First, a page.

NSW coast home to 250 young great white sharks

Up to 250 juvenile great white sharks are living off the NSW coast and spending a lot of time off beaches in depths of one to five metres, CSIRO research has found.

Tagged great whites have been tracked swimming along the coast from Lake Macquarie to Seal Rocks. These sharks are ''abundant along a section of coastal waters in the Port Stephens region'' from about September to January each year, the study says.

The sharks are residing along three beaches: northern Stockton, which is south of the Port Stephens estuary, and Bennetts (also known as Hawks Nest Beach) and Mungo Brush to its north. Satellite tracking showed juvenile white pointers occupied waters from inshore to depths of 120 metres, about 25 kilometres offshore.

''They spend a significant amount of time in the surf zone in water depths of one to five metres, where they are readily observable and frequently encountered by the public,'' a CSIRO report said.

Research in 2010 and 2011, based on tagging and monitoring, estimated the sharks spend ''an average of 36.5 per cent'' of their time off Port Stephens in ''near-shore waters including the surf zone''.

In 2012-13, great whites were recorded spending 20 per cent of their time in the surf zone.

''This study provides further confirmation the Port Stephens region is a key nursery area for juvenile white sharks in eastern Australia,'' the report said.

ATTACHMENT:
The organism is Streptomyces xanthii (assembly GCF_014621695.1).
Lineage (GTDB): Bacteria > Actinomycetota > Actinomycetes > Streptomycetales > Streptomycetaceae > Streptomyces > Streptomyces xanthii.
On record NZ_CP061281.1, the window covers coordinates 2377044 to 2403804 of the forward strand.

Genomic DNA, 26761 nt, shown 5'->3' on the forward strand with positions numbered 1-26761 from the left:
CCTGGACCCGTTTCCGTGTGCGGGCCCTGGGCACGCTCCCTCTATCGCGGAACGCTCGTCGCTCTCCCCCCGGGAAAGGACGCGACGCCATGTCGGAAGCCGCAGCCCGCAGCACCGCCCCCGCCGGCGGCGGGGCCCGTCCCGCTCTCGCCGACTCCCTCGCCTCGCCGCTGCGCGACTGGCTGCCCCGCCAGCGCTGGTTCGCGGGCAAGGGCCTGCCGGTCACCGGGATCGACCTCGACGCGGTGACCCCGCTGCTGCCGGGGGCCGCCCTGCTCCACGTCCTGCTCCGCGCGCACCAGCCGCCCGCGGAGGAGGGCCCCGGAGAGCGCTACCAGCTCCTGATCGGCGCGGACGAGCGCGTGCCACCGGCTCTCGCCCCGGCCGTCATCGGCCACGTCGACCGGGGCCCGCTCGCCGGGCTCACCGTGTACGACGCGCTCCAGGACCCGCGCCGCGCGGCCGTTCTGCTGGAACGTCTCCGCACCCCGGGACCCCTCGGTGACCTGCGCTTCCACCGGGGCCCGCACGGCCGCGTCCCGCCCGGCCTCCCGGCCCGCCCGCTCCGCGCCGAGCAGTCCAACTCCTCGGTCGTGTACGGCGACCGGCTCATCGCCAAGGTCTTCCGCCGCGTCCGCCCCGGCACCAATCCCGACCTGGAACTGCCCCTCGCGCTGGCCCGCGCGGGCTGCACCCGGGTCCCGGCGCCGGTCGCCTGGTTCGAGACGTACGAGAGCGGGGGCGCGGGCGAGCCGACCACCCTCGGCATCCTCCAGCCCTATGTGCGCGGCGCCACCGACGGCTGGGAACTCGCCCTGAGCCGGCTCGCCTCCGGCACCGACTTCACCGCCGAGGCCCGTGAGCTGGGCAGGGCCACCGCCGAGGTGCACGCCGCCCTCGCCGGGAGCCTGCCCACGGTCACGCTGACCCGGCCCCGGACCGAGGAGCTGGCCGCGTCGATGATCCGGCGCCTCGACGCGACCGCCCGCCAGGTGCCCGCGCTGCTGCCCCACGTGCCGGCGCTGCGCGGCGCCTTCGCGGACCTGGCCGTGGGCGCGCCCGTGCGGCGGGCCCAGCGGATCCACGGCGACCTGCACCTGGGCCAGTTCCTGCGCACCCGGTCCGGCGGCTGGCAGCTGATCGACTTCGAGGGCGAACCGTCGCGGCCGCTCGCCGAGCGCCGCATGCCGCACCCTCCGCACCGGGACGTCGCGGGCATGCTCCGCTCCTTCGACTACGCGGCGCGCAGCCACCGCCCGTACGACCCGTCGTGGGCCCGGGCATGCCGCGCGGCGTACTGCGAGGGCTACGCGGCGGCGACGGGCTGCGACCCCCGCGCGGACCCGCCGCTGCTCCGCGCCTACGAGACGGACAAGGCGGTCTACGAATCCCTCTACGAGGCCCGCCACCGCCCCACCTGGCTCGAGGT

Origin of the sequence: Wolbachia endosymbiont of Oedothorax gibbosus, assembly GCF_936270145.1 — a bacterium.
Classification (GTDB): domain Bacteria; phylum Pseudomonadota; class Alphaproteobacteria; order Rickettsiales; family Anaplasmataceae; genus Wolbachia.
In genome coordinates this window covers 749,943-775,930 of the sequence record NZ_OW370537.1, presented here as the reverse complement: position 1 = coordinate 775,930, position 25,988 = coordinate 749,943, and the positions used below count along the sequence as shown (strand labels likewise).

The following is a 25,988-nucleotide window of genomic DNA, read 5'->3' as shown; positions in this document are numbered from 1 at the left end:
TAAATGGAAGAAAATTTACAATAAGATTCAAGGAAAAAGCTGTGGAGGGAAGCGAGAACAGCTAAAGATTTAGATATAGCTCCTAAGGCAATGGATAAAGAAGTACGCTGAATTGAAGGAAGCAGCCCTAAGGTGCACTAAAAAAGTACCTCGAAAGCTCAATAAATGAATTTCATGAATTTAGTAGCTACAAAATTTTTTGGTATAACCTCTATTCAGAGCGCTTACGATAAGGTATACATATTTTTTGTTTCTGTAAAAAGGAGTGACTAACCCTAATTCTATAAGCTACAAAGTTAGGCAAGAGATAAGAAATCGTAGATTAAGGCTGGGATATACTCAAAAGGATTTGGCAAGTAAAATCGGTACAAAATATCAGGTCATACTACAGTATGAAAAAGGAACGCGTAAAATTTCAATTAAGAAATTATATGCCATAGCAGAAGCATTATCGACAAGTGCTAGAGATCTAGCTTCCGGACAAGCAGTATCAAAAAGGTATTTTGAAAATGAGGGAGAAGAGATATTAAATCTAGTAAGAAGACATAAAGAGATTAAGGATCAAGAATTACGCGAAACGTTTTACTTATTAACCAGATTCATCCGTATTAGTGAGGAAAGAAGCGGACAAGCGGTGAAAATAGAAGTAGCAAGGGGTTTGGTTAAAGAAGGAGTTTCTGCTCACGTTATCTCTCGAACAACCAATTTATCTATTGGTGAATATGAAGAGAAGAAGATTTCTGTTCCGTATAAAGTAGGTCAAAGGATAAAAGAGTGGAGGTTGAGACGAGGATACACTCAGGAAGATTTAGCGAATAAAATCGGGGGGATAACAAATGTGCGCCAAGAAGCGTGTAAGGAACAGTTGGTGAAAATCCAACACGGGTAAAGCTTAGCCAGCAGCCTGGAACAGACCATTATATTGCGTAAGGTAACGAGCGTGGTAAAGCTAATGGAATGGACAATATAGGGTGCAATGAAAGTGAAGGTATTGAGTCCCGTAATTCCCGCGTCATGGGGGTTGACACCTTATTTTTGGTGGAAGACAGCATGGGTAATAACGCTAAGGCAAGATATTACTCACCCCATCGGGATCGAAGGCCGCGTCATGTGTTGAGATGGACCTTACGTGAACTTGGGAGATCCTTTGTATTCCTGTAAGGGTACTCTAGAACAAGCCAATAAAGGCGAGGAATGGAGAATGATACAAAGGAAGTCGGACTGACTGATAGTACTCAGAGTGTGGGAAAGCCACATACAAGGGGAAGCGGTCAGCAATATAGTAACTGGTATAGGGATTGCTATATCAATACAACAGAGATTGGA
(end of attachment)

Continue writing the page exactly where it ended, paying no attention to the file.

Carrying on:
A CSIRO statement said the ''frequency of encounters between people and sharks can be high'' in the area, but the frequency of attacks was ''very low''.

Surf lifesavers said attacks off this coast were rare, but there had been two recent attacks in the port itself, off Jimmys Beach.

CSIRO researcher Barry Bruce said the objectives of the 2007-13 research were to ''determine the survival rate of juveniles and adults and provide estimates of abundance of juveniles''.

The CSIRO said a new project this year would develop techniques for ''a population assessment'' for great white sharks.

''An assessment is necessary to understand whether the species is recovering,'' a statement said. ''The project will advance efforts to halt the decline of marine biodiversity through supporting the recovery of a threatened species, the [great] white shark.''

The CSIRO program at Port Stephens involved tagging great whites and doing aerial surveys.

The sharks were usually 1.8 to 2.6 metres in length. Some were up to 3.5 metres long. The sharks commonly departed the Port Stephens area from December to January.

A hooked juvenile white shark breaching while being led away from the surf zone for tagging off Bennetts Beach in 2011. Photo: CSIRO

A hooked juvenile white shark breaching while being led away from the surf zone for tagging off Bennetts Beach in 2011. Photo: CSIRO


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